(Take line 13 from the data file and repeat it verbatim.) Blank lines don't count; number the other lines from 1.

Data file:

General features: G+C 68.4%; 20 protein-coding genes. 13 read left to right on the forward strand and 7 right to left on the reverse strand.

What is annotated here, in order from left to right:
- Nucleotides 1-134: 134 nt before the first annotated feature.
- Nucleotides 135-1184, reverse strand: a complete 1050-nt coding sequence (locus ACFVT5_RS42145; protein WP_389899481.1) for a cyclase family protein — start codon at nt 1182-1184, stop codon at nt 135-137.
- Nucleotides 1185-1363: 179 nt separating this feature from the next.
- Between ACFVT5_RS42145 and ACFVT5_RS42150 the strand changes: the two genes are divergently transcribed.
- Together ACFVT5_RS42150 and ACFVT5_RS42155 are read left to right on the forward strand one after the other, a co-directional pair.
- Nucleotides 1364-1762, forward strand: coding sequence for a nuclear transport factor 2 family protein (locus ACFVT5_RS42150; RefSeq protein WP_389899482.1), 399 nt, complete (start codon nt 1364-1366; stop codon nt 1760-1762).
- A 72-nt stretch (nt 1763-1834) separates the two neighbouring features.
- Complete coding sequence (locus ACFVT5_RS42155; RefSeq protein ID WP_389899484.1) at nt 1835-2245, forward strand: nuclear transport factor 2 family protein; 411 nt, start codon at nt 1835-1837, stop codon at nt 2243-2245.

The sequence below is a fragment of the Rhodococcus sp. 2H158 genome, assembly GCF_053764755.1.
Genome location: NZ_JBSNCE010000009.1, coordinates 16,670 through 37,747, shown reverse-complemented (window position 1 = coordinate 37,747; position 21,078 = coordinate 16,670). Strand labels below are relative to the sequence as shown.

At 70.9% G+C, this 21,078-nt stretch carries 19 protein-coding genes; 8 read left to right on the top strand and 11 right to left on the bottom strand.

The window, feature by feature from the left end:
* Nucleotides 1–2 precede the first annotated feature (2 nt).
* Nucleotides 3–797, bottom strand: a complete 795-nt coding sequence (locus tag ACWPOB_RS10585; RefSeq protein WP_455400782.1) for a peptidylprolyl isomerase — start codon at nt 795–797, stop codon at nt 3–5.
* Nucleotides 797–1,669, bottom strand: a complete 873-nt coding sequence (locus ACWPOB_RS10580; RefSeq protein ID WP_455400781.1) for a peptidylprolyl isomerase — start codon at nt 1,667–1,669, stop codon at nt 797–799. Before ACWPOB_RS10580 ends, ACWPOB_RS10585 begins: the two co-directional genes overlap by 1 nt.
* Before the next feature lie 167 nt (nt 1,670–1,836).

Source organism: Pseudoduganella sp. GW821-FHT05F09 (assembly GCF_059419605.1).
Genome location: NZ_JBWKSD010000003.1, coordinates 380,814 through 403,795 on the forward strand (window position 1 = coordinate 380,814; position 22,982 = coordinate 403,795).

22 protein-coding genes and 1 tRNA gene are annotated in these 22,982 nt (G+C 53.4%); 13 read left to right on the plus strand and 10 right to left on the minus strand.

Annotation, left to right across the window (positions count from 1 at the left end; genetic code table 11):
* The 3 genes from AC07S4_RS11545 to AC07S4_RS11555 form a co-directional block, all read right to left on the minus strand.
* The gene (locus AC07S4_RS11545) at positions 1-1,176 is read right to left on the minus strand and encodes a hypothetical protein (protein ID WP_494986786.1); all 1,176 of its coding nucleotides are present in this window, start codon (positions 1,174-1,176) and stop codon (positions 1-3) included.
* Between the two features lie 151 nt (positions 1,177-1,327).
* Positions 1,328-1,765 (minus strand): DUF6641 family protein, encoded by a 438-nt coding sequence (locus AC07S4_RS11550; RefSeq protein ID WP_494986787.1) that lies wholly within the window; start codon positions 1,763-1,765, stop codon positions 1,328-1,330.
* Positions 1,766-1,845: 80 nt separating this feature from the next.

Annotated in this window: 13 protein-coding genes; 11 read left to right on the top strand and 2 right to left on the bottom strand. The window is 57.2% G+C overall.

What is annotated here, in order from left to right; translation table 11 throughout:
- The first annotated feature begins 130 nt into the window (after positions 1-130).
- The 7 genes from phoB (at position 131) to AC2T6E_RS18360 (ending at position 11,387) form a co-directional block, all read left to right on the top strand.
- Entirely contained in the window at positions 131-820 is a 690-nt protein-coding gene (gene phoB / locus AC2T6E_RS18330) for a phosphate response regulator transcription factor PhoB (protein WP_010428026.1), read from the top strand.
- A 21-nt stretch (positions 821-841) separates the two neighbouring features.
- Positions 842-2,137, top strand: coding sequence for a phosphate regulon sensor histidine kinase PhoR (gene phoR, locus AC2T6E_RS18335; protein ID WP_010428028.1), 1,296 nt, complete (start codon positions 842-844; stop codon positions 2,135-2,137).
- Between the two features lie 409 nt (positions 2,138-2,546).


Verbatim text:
At 70.9% G+C, this 21,078-nt stretch carries 19 protein-coding genes; 8 read left to right on the top strand and 11 right to left on the bottom strand.